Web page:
Spotlight: Ariel Pasternak of Pineapple DC

Ariel Pasternak is the founder of Pineapple DC, an events-based business she created to explore a more equitable food system. What began as a vision is now a full time job for Ariel. Pineapple took on a life of its own after a number of very successful events headlined by some of the most prominent women in the food space. 

We sat down with Ariel to chat about everything from her early beginnings to where she is today. Her story is proof that community, a strong support system, and cheering one another on will pave the way toward a more beautiful world for women.

“Pine for” Philosophy

Ariel: “When I was a little girl, my aunt once told me that when I ate something I absolutely loved, I should share it with anybody who would listen rather than keeping it all to myself. I found what I loved even more than discovering something delicious for myself was getting other people to love it just as much as I did. 

Twenty years later, that’s kind of the reason I started Pineapple. Pineapple is a community for women in food and women interested in food. We curate events centered on the idea of creating a better food system together. At Pineapple, we believe admiring others and following your passion is important not only for your own intellectual expansion, but for building community. That’s why we “pine for” other women, ideas, brands, and destinations in the big world of food. This includes everyone from policymakers to celebrity chefs, from diverse fields such as agriculture to the power of fermentation, farms, and food banks. 

We wanted to create a place where we not only shared our love for delicious food, but a love for the stories of other inspiring women.”

Passion Project Turned Profession

“In 2015, I moved back home to Washington, D.C. from New York City to help launch a seasonal vegetable taco restaurant called Chaia. Through Chaia, I began meeting other women who were also involved in food. I became very inspired by all they had accomplished. When meeting these brilliant women, I realized they had no idea one other existed even though they were all moving in the same space. I decided I had to do something about that.

Inspired by women’s groups in NYC, I wanted to bring these women together at events that highlighted and celebrated them, creating a de facto women’s D.C. food community. My idea of bringing women in food together actually started when I lived in NYC a few years prior; I hosted themed potluck dinners at friends’ apartments and offices. I knew I wanted to enjoy delicious meals with substantive conversations, so I invited women who were passionate about food, continued collecting business cards, and eventually created a really strong network.”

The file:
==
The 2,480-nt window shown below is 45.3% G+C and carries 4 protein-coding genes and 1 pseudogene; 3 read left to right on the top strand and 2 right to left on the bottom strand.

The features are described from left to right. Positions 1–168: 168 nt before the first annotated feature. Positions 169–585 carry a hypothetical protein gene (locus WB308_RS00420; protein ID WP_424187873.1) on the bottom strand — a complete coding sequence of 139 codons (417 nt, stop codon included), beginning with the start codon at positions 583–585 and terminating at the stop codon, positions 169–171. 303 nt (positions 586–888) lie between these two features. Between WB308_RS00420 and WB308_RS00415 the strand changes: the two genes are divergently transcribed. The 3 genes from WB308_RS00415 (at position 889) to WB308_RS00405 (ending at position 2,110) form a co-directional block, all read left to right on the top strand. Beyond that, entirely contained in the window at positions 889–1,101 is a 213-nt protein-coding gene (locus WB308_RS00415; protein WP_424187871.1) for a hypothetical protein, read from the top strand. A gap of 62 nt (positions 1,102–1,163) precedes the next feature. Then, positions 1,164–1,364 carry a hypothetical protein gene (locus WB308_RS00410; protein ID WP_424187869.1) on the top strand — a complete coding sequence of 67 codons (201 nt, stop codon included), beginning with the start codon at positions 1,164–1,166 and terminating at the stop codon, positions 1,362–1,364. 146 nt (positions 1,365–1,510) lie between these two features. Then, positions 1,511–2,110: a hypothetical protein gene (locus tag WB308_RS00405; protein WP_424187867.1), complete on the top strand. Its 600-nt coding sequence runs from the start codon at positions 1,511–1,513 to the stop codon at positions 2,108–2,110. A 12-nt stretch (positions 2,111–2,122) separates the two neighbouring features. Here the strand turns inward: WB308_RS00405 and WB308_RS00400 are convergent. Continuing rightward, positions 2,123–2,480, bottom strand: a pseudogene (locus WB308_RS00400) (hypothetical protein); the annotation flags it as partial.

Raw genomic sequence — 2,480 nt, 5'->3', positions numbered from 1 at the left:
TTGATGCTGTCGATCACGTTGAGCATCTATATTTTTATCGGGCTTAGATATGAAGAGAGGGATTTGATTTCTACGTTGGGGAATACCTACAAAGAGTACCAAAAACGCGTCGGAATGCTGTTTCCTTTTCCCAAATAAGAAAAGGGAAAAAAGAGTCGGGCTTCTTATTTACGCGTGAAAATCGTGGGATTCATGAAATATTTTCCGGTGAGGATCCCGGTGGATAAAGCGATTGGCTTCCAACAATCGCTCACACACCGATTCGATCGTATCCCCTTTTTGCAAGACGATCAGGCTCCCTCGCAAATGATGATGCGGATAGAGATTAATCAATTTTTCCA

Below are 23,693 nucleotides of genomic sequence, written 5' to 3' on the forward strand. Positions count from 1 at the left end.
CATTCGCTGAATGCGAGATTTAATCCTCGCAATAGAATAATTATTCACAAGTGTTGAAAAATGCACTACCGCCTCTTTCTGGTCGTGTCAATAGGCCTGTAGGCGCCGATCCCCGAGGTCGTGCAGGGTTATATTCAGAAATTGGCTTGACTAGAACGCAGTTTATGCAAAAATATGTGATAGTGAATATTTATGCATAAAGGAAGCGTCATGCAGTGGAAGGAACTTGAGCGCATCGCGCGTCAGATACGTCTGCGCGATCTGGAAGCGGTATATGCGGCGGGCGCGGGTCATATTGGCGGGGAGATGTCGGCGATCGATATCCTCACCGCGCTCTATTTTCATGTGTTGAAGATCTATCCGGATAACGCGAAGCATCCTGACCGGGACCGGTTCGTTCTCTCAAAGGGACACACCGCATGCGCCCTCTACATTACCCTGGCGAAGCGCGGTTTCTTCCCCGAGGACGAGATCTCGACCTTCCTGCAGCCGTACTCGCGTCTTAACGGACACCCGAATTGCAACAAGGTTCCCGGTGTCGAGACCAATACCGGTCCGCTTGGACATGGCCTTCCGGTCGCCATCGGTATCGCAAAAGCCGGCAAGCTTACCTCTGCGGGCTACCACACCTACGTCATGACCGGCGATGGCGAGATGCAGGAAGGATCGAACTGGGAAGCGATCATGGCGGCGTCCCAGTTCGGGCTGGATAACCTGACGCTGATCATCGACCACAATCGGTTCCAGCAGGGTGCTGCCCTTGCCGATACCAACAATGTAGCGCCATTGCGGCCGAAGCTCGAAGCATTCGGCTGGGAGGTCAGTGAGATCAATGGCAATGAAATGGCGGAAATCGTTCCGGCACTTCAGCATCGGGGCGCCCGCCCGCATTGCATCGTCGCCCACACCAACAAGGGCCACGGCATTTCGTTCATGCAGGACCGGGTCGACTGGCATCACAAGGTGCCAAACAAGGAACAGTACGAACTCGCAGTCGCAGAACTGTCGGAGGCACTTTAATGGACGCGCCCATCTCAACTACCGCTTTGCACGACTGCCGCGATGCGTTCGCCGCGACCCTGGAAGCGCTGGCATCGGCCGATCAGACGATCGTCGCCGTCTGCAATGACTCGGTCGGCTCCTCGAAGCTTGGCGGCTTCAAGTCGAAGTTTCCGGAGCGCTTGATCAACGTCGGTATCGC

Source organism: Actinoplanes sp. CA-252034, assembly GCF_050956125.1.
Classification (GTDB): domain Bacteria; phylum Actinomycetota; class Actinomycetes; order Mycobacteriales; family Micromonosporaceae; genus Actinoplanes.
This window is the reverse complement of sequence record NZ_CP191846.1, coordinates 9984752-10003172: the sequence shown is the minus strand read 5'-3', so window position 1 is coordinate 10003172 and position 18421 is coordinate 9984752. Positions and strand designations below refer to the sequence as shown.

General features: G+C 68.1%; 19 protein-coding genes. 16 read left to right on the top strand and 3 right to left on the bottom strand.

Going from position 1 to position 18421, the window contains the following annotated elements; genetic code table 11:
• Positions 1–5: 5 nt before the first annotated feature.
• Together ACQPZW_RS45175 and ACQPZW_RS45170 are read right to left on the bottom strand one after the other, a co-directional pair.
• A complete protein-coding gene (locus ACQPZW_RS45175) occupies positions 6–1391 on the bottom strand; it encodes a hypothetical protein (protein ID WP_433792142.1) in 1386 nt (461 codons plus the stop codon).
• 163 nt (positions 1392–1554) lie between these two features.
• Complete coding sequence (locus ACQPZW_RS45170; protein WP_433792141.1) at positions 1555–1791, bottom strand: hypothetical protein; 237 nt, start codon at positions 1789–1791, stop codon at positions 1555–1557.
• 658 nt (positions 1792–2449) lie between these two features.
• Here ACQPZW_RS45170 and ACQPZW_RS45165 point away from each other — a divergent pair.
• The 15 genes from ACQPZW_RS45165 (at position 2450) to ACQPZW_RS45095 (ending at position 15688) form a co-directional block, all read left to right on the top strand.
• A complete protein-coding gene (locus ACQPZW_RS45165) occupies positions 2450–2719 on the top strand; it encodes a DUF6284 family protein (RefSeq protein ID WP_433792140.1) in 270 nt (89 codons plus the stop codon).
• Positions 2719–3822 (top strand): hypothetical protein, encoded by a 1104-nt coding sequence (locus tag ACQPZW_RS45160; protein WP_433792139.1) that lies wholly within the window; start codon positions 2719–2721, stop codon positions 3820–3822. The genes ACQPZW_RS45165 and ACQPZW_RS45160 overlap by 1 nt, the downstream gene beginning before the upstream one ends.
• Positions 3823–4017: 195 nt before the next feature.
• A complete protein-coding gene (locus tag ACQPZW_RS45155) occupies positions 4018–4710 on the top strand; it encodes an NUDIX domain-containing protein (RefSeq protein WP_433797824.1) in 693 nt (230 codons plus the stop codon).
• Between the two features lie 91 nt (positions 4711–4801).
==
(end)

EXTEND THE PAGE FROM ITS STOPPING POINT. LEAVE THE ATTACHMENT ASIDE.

Pineapple is Born

“I called our community Pineapple because I was inspired by the idea that a pineapple is a traditional symbol of hospitality. (And because saying ‘pineapple’ out loud sounds playful.) This is exactly how I see our community: We are a group of women who are serious about our passion for food and hospitality but don’t take ourselves too seriously. At Pineapple, networking, learning from each other, and all-around women’s empowerment is something that can be fun and enjoyable and well as powerful.

Since our start two years ago, we’ve grown to a community of 7,000 women. We’ve hosted over 40 events featuring amazing women throughout the industry. This includes everyone from Christina Tosi of Milk Bar to blogger Molly Yeh and many other local D.C. entrepreneurs, farmers, chefs, and more. With zero marketing budget we’ve grown to almost 7K followers on Instagram, created a private Facebook group with over 1,000 active members, and have had women in 10 different cities reach out to us about starting a Pineapple chapter where they live.

We’re continuing to build out our network, creating the opportunity for women to connect with other women they #pinefor, and setting a tone for how women interact with each other. Celebrating each other’s successes instead of competing with one another allows us to be the true leaders and collaborators we are.”

Building a Company through Community

“So, true life: I just quit my full-time job to focus on building Pineapple. Making the decision was terrifying due to my Type A, must-have-a-plan for everything personality, but to say I’m passionate about the intersection of women and good food is an understatement. I’m confident that now is the time to focus on growing this brand. I’ve always been entrepreneurial and knew I wanted to build my own company one day. There’s definitely a need for Pineapple, both in DC and beyond. We did our first pop-up in San Francisco with Bi-Rite Market in June 2017 are planning to launch in three new cities by the end of year.

Pineapple will continue to convene, connect, and catalyze our community of women in the industry and those who are interested in food. Though Pineapple’s “product” is events, I see a future where we can focus on building food and food-related products that fit within our mission to create a better, more inclusive food system through community building, both on- and offline.”

Thank you so much for speaking with us, Ariel!

Learn more about Pineapple DC here!